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Moppin' Floors to CEO: Book Review

Moppin' Floors to CEO: From Hopelessness and Failure to Happiness and Success
We humans have a tendency to assume that there are only two types of people: lucky and unlucky.  We also tend to assume that if we can't see a person's challenges, they don't have any.  We'll neither of these assumptions, of course, are true.  Certainly, some people are more fortunate than others, no doubt about that, but all of us are vulnerable to misfortune, whether its an illness, loss of a loved one, or a tragic accident. Shit happens and it happens often indiscriminately.

So why do some people seem to flourish and progress even in the face of adversity, while others flounder and fall?  Well, a lot of it is resilience and perspective.  I will tell you right now, getting stuck in the 'why me' of it all is never helpful.  Life is not fair, but ruminating over that gets you nowhere.

I suppose this is one of the messages Dennis C. Miller is trying to get across in his autobiography. Moppin' Floors to CEO. Miller is an American, born in New Jersey in 1950.  His parents were emotionally neglectful and he consequently had behavioural problems as a child that negatively affected his early school achievement. 

Eventually, as a young man in his early 20s, he suffered from clinical depression and was hospitalized for a period of time.  He worked a variety of odd jobs and struggled with his mental health, self-esteem and identity.

Finally, he was inspired to return to school and ended up getting accepted into an Ivy League college to pursue an education in health care. Upon graduation he began an impressive career working in hospital management.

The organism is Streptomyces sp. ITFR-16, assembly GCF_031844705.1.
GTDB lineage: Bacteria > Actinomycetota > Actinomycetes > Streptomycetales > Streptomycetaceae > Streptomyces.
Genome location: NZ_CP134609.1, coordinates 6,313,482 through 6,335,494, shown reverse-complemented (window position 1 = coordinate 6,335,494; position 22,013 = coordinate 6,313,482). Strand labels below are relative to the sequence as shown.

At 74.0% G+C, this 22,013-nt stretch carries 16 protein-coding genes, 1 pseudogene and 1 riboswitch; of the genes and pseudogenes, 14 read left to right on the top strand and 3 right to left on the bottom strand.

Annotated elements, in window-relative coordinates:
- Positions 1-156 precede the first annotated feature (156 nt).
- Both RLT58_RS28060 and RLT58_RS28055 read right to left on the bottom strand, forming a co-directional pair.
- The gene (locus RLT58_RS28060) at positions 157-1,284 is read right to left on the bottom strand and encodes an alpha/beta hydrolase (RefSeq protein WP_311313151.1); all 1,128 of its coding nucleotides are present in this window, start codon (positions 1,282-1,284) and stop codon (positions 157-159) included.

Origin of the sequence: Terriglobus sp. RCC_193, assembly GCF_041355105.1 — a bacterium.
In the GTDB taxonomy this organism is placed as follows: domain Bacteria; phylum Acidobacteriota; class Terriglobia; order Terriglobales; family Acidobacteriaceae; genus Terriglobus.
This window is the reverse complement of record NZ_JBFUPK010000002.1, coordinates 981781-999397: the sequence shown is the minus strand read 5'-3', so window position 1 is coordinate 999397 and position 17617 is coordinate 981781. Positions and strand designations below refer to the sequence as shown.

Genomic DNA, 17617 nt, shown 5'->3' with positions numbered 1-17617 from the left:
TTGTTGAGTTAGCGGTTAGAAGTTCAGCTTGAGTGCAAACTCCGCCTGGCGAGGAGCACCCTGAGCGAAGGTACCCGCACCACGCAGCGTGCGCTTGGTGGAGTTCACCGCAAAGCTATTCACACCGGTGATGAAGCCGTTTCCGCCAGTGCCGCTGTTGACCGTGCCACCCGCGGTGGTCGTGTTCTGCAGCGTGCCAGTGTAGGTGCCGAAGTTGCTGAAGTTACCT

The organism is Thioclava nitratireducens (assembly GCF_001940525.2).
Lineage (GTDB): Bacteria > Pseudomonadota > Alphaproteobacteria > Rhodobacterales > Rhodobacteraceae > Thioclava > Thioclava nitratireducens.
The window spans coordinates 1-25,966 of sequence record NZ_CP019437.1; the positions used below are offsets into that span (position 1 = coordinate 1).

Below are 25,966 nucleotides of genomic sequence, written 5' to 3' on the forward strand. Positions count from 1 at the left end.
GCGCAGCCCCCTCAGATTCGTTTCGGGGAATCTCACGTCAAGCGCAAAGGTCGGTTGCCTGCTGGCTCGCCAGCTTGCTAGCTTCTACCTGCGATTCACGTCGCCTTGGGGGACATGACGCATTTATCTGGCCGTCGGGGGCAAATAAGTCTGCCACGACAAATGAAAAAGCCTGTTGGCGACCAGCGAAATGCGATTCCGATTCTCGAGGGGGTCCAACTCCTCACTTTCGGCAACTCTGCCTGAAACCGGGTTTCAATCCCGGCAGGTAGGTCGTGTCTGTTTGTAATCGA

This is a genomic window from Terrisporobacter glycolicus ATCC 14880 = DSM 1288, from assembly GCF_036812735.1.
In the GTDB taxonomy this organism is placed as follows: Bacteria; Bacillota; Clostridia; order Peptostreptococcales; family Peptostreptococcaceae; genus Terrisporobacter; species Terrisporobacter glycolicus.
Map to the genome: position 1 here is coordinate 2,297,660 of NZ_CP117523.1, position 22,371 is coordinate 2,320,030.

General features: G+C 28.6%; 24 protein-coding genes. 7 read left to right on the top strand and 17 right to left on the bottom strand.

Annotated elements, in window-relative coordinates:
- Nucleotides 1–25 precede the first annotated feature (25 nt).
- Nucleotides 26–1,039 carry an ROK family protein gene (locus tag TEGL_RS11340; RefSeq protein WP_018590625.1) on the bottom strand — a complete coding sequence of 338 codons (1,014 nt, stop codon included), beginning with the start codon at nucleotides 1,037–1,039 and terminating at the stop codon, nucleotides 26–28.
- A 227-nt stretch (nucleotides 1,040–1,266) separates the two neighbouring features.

So what did I learn from this book? Well, personally, I only really learned about this guy, who I had never previously heard of, and about how hospitals in the U.S. are run (very differently than here in Canada because of the vast differences in our healthcare systems).

I did find the stuff about hospitals interesting, and some of the historical, economic and political context about life in the U.S. from the 1950s to present is interesting as well.  But the book meanders quite a bit, and, if you ask me, often includes a whole lot of minute details about various events in Miller's life that really aren't important or relevant.  In addition, while his career is very impressive, his life, overall is not terribly extraordinary.

To me, it is written like he is sharing life stories with his grandkids while sitting and drinking hot chocolate.  Quite a bit of editing should have been done to give the book more focus and direction.

Though Miller clearly wants to help end the stigma of depression and mental illness by being honest about his own experiences, I would not call this book a 'self-help' book by any stretch.  In fact, there is very little analysis provided about the link between his mental health and the events of his life.

What may be helpful to some readers, however, is how forthcoming Miller is about all the setbacks, failures and challenges he has had, which illustrates how someone who appears extremely fortunate and successful from the outside still may have significant struggles.  It was kind of comforting to me to see that even this smart, competent, hardworking man could face major hurtles in his career, but also that he could find a way get over them.  As I always tell my clients, progress and positive change are almost never a straight line!

So do I recommend this book? Sure, if you want a kind of interesting autobiography.  Perhaps it will be inspiring to some who struggle with mental health issues too.

Disclosure: I was sent this book to review, but all opinions on this blog are my own.


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